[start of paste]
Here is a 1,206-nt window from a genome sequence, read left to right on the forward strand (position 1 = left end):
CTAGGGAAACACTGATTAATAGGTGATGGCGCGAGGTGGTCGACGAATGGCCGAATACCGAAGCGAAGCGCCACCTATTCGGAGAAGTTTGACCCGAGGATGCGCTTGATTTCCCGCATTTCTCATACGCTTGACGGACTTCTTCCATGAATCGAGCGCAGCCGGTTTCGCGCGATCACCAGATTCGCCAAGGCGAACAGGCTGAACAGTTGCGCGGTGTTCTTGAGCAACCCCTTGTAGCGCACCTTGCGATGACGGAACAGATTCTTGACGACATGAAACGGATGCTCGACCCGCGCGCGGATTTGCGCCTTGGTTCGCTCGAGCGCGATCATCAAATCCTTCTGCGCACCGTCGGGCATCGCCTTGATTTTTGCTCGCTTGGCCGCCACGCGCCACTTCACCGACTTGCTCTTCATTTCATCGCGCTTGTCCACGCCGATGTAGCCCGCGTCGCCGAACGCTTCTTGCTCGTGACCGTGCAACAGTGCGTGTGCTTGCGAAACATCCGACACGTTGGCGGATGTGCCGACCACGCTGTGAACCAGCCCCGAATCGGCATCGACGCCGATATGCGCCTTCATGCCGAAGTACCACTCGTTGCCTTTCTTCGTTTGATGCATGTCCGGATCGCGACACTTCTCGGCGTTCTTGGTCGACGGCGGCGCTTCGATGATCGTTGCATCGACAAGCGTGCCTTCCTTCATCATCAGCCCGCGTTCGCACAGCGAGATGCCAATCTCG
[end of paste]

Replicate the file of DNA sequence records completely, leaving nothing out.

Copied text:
Here is a 1,206-nt window from a genome sequence, read left to right on the forward strand (position 1 = left end):
CTAGGGAAACACTGATTAATAGGTGATGGCGCGAGGTGGTCGACGAATGGCCGAATACCGAAGCGAAGCGCCACCTATTCGGAGAAGTTTGACCCGAGGATGCGCTTGATTTCCCGCATTTCTCATACGCTTGACGGACTTCTTCCATGAATCGAGCGCAGCCGGTTTCGCGCGATCACCAGATTCGCCAAGGCGAACAGGCTGAACAGTTGCGCGGTGTTCTTGAGCAACCCCTTGTAGCGCACCTTGCGATGACGGAACAGATTCTTGACGACATGAAACGGATGCTCGACCCGCGCGCGGATTTGCGCCTTGGTTCGCTCGAGCGCGATCATCAAATCCTTCTGCGCACCGTCGGGCATCGCCTTGATTTTTGCTCGCTTGGCCGCCACGCGCCACTTCACCGACTTGCTCTTCATTTCATCGCGCTTGTCCACGCCGATGTAGCCCGCGTCGCCGAACGCTTCTTGCTCGTGACCGTGCAACAGTGCGTGTGCTTGCGAAACATCCGACACGTTGGCGGATGTGCCGACCACGCTGTGAACCAGCCCCGAATCGGCATCGACGCCGATATGCGCCTTCATGCCGAAGTACCACTCGTTGCCTTTCTTCGTTTGATGCATGTCCGGATCGCGACACTTCTCGGCGTTCTTGGTCGACGGCGGCGCTTCGATGATCGTTGCATCGACAAGCGTGCCTTCCTTCATCATCAGCCCGCGTTCGCACAGCGAGATGCCAATCTCG